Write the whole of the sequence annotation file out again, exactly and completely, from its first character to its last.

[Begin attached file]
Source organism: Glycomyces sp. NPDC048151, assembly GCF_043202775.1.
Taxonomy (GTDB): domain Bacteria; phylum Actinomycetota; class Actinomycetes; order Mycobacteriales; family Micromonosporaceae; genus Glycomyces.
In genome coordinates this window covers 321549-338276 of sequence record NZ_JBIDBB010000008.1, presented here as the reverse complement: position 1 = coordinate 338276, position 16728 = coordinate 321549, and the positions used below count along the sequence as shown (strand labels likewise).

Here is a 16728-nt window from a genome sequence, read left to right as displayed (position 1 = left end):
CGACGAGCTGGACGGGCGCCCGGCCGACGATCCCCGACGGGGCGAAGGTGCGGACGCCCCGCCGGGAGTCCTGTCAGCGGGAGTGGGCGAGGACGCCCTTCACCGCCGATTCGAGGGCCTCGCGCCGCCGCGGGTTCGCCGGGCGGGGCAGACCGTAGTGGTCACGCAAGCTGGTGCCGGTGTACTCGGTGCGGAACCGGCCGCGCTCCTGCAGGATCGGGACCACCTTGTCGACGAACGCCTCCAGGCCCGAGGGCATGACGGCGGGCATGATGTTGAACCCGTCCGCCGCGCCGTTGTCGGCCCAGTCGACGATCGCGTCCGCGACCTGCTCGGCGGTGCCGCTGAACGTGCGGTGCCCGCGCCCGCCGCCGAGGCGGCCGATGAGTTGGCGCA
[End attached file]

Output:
Source organism: Glycomyces sp. NPDC048151, assembly GCF_043202775.1.
Taxonomy (GTDB): domain Bacteria; phylum Actinomycetota; class Actinomycetes; order Mycobacteriales; family Micromonosporaceae; genus Glycomyces.
In genome coordinates this window covers 321549-338276 of sequence record NZ_JBIDBB010000008.1, presented here as the reverse complement: position 1 = coordinate 338276, position 16728 = coordinate 321549, and the positions used below count along the sequence as shown (strand labels likewise).

Here is a 16728-nt window from a genome sequence, read left to right as displayed (position 1 = left end):
CGACGAGCTGGACGGGCGCCCGGCCGACGATCCCCGACGGGGCGAAGGTGCGGACGCCCCGCCGGGAGTCCTGTCAGCGGGAGTGGGCGAGGACGCCCTTCACCGCCGATTCGAGGGCCTCGCGCCGCCGCGGGTTCGCCGGGCGGGGCAGACCGTAGTGGTCACGCAAGCTGGTGCCGGTGTACTCGGTGCGGAACCGGCCGCGCTCCTGCAGGATCGGGACCACCTTGTCGACGAACGCCTCCAGGCCCGAGGGCATGACGGCGGGCATGATGTTGAACCCGTCCGCCGCGCCGTTGTCGGCCCAGTCGACGATCGCGTCCGCGACCTGCTCGGCGGTGCCGCTGAACGTGCGGTGCCCGCGCCCGCCGCCGAGGCGGCCGATGAGTTGGCGCA